There’s something about turning thirty that really legitimizes a person as an adult. I remember turning thirty, and almost overnight feeling like others treated me with more respect. It was almost as if society didn’t feel the need to question me as much because I’d proven I could make it in life. Thirty, man. It’s a big deal.
And so I find myself contemplating the meaning of “The Challenge XXX: Dirty Thirty” season premier, celebrating 30 years of the longest running reality competition. In 1992 MTV pioneered reality television by introducing the true story of 7 strangers picked to live in a loft and have their lives taped to find out what happens when people stop being polite and start getting real, and “The Real World” was born. Eventually, “The Real World” begat “Road Rules” which took the concept of throwing strangers together in front of cameras and literally took the show on the road.
Once both shows had proven they could maintain an audience, crossover became natural. MTV’s producers conspired to connect the casts of “The Real World: Boston” with “Road Rules: Islands” in a competition for a cash prize. The ratings were strong, and the backbone for “The Challenge” was set. After a couple of seasons tinkering with the formula, the combination of MTV’s reality TV fan favorites plus increasingly ridiculous competitive settings was perfected.
As a youth, I ate it up, and now as a grown man… I inhale it. I can’t even feel ashamed. There’s just something special about the surreal blend of reality TV celebrities playing games designed to stretch the definition of competition, and now that “The Challenge” has turned 30, it’s OK to admit that the show continues because it has proven it can make it in life.
Which sounds crazy, but doesn’t look crazy once you really recognize what’s in front of you. While the physical challenges are entertaining for their inventiveness (seriously, I’m pretty sure the Hunger Games were inspired by “The Challenge”), one does not win “The Challenge” thanks to physical prowess alone. Winning “The Challenge” requires diplomacy, and diplomacy requires intelligence. Which again, sounds crazy when you hear every other word out of the mouths of the drunken contestants getting bleeped out, but when you look at the social manipulation that success in “The Challenge” requires, it’s easy to see that the show is actually really [bleep]in’ smart.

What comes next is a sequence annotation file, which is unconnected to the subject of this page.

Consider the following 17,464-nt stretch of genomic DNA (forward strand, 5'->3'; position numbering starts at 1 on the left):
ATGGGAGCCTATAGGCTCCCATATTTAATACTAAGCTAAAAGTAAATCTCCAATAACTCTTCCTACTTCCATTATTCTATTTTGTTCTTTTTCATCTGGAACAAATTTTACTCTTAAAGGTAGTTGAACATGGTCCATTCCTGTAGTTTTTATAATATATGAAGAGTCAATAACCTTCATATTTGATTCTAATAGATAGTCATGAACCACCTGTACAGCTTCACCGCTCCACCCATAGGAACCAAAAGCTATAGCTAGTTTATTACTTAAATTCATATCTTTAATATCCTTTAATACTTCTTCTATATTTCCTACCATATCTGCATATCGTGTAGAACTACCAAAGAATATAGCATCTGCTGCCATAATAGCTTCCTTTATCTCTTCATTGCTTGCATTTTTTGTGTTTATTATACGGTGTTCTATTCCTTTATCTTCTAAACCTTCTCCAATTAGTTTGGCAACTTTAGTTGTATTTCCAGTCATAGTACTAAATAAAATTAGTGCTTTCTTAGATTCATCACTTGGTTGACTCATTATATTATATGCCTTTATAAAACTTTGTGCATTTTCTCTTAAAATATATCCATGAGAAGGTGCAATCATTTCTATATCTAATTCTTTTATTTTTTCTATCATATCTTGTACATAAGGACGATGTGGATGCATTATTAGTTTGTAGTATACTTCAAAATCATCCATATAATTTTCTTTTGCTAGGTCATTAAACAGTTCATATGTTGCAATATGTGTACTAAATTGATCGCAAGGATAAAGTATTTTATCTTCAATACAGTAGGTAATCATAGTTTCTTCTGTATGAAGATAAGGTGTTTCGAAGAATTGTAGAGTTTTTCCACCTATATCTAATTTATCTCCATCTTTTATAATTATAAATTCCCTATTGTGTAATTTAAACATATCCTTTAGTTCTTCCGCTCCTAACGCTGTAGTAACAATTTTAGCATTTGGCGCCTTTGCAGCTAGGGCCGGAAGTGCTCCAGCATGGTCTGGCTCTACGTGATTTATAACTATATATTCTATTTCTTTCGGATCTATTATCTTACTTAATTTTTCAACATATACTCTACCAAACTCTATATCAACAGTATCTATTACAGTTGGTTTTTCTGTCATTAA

“The Challenge” delivers an insight into competition that professional sports can’t even match. Sure, a sports fan can turn on TNT to watch the NBA, but all that fan is privy to is the game itself. On “The Challenge” the fan has access to the time between games, as a significant part of each episode follows the relationships and subterfuge that takes place when competitors can’t ever escape from their opponents. On “The Challenge” contestants play their game, and then are forced to spend all of the rest of their time surrounded by the people they just battled alongside and against. Also, a lot of them are good looking, and, uh, nature finds a way. Tensions can’t help but run high, and the cameras run the entire time.
If you’ve never partaken in ”The Challenge” as a guilty pleasure, a typical “Challenge” season goes something like this – all of the contestants are brought together to “the house” where they will live and sleep when they’re not competing. Each contestant brings a certain reputation with them, because part of the joy of the show is seeing old favorites return to fight another day, often with secret alliances and agreement in force before filming even begins. New contestants are instantly assessed as “rookies” or “fresh meat” that are required to prove their mettle against “the veterans.” The host explains the structure of the season’s rules, with twists and turns aplenty. There is always money on the line, and some circumstance that forces players into an elimination challenge against another contestant to maintain their spot in the house. Losing competitions may or may not put a contestant on the chopping block; losing the political game always puts a contestant on the chopping block. Every episode is basically the same. The plot structure is the reality television version of any episode of “Scooby Doo” or “Batman” from the 1960s. The formula just wins, and if that doesn’t seem awesome, thirty seasons say otherwise.
The future of “The Challenge” probably looks exactly the same as its past and the present. Watching people scheme doesn’t get old, and after thirty seasons, society doesn’t need to question “The Challenge” anymore.
Thirty, man. It’s a big deal.